Many studies have found that adolescent girls express less interest in math-related careers than adolescent boys. Is this innate or from socialization? Ceci and Williams have an intriguing theory: “One overlooked factor is that among males and females of comparably outstanding mathematical aptitude, females are more likely to also have outstanding verbal ability,” they write. So guys choose math careers because they have fewer other options. “Females can consider math-oriented fields as well as law, social sciences, humanities, and medicine,” the authors write.
Historically, they say, women have preferred careers that center around living things, rather than inanimate ideas or objects. In 2009, about 27% of math PhDs were women, but more than three-quarters of veterinary graduates were women, for example. So it’s possible, suggest the authors, that women are just less likely to want a career in pure math or its engineering, tech-y cousins.
But there’s another more sinister force at work. Motherhood. Many women do not choose to pursue a tenure-track position right after their PhDs because they are procreating, so they don’t always feel confident they can do all the publishing and research that tenure requires. Similar dilemmas are faced by women tech entrepreneurs, which may be why very few tech startups are founded by a person with no Y chromosome. Mothers are more likely, when faced with a decision that could either damage their careers or their family, to protect the family. (More on Time.com: The State of the American Woman)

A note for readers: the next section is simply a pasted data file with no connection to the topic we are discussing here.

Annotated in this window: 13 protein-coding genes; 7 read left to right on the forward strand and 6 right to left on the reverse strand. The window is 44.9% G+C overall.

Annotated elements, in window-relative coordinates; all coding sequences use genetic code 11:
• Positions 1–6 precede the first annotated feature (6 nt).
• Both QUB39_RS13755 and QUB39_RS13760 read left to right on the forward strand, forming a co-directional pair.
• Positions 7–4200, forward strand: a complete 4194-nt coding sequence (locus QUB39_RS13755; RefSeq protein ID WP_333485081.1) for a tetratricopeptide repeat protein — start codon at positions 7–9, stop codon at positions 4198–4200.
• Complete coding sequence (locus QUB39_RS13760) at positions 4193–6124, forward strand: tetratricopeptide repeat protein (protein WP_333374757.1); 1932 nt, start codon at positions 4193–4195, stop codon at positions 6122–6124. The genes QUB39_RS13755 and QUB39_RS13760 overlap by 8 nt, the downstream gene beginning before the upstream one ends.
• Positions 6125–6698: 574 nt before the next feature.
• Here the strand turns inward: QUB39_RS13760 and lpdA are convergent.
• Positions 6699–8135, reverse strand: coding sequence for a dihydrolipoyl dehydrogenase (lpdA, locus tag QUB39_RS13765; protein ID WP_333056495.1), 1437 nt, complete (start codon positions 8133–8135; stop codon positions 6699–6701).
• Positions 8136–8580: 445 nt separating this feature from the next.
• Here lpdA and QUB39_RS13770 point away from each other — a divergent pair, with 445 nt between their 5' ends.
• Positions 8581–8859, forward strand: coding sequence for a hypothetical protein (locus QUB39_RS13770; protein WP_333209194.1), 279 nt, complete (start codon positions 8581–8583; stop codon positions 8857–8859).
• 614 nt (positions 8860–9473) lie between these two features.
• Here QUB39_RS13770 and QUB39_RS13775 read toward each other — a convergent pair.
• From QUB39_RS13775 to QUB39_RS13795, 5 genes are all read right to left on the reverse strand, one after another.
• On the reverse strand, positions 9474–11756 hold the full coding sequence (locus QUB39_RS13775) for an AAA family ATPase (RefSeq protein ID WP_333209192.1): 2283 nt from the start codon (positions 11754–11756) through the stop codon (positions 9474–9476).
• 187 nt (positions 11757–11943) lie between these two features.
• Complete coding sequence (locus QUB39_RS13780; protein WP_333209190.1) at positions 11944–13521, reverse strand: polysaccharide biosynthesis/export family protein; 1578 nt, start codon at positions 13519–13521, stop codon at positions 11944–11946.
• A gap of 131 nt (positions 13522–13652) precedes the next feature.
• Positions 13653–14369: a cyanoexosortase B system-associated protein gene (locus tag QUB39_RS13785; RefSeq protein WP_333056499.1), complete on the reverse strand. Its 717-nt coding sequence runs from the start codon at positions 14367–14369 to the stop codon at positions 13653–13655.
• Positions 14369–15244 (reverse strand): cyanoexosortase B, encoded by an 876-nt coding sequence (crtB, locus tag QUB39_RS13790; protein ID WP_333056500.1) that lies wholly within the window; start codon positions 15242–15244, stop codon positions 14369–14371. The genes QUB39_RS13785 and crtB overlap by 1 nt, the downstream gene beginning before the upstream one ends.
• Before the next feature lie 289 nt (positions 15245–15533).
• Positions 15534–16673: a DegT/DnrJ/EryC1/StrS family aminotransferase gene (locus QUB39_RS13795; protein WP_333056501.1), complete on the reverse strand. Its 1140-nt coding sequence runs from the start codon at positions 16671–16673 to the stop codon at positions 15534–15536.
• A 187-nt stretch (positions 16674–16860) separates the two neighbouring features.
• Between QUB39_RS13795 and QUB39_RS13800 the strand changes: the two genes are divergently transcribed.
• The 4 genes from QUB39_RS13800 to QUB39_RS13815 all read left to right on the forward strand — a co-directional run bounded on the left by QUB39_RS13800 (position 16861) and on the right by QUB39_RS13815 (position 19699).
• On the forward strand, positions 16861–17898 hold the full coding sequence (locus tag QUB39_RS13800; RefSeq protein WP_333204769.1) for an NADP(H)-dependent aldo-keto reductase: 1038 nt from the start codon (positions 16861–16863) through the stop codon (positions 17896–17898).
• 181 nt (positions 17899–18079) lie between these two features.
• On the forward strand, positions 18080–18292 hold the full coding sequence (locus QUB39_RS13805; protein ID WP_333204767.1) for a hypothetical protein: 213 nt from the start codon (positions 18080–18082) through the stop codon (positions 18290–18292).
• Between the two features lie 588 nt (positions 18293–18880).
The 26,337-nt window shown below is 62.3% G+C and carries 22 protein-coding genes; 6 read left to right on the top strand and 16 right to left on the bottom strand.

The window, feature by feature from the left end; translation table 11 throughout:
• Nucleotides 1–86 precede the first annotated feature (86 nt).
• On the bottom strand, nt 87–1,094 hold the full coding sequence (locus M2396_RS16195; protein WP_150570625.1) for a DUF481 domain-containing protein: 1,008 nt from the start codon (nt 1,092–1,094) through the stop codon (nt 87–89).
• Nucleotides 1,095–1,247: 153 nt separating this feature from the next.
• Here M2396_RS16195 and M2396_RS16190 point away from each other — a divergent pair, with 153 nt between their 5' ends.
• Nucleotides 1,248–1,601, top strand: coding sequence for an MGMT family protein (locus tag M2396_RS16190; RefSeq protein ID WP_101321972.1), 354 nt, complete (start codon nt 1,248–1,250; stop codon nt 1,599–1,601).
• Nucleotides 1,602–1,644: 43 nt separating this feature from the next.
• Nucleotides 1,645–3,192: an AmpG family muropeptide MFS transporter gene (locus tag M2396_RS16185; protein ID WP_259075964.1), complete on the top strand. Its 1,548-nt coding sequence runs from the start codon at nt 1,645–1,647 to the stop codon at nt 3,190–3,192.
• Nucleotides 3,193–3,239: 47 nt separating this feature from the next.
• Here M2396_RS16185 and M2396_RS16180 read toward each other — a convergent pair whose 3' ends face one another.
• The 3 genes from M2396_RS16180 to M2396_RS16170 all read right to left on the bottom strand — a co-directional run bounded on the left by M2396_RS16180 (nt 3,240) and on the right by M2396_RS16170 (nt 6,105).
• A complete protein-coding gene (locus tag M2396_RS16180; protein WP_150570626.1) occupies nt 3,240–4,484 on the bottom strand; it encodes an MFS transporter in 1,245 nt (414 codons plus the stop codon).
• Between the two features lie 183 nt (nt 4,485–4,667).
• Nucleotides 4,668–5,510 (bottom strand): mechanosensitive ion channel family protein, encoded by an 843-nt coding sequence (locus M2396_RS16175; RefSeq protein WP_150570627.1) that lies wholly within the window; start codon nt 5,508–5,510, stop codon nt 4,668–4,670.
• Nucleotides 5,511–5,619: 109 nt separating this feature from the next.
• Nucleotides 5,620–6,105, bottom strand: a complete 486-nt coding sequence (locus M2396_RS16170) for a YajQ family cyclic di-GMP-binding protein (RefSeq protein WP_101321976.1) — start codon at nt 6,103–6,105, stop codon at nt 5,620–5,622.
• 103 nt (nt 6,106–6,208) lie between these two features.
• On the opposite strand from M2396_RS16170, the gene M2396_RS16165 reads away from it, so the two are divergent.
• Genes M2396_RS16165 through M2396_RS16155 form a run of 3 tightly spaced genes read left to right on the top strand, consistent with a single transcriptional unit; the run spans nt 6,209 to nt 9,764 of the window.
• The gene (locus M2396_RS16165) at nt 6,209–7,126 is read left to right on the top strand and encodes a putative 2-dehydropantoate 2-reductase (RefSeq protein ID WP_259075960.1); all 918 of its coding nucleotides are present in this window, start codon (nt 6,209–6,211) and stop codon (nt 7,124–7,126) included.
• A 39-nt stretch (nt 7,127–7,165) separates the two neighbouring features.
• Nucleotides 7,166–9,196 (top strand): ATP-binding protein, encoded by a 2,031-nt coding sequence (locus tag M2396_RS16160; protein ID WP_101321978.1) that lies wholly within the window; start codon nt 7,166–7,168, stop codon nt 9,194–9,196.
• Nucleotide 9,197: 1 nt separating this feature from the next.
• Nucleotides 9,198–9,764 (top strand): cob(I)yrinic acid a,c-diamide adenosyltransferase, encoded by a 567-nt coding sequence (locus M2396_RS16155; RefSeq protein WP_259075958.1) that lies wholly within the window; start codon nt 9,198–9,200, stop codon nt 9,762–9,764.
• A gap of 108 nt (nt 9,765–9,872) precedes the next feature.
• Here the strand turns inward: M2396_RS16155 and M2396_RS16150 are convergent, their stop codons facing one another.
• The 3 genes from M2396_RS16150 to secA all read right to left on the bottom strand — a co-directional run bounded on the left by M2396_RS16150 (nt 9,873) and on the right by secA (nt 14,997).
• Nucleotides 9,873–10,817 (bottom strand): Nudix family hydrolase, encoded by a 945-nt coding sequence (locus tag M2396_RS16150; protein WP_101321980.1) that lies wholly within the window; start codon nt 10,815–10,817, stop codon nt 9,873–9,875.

Ceci and Williams believe that the solution lies in changing the way tenure is attained. “The tenure structure in academe demands that women having children make their greatest intellectual contributions contemporaneously with their greatest physical and emotional achievements,” they write, “a feat not expected of men.” The process could be spaced out, candidates given more time. “There’s no reason to do it the way we do it, except tradition,” says Williams.
The authors also believe there’s a tacit understanding that when considering tenure-track job applicants, the candidates who have taken time off between finishing their doctorate and applying for a job should be discounted. “They’re not thought of as serious enough,” says Williams. “If they have kids people think they won’t show up if their kid gets sick.”
Rebecca Goldin a tenured math professor at George Mason University, and a mother of four, is not sure about all the findings of the study. She feels girls are socialized away from math. But the last one resonates with her. “When having children and trying to be serious about mathematics, you can feel like your entire intellect is being judged,” she says, “and that if having children disrupts your publication or teaching efforts, you are a failure.” Among her friends, women have left mathematics because they felt marginalized, not because they didn’t like math.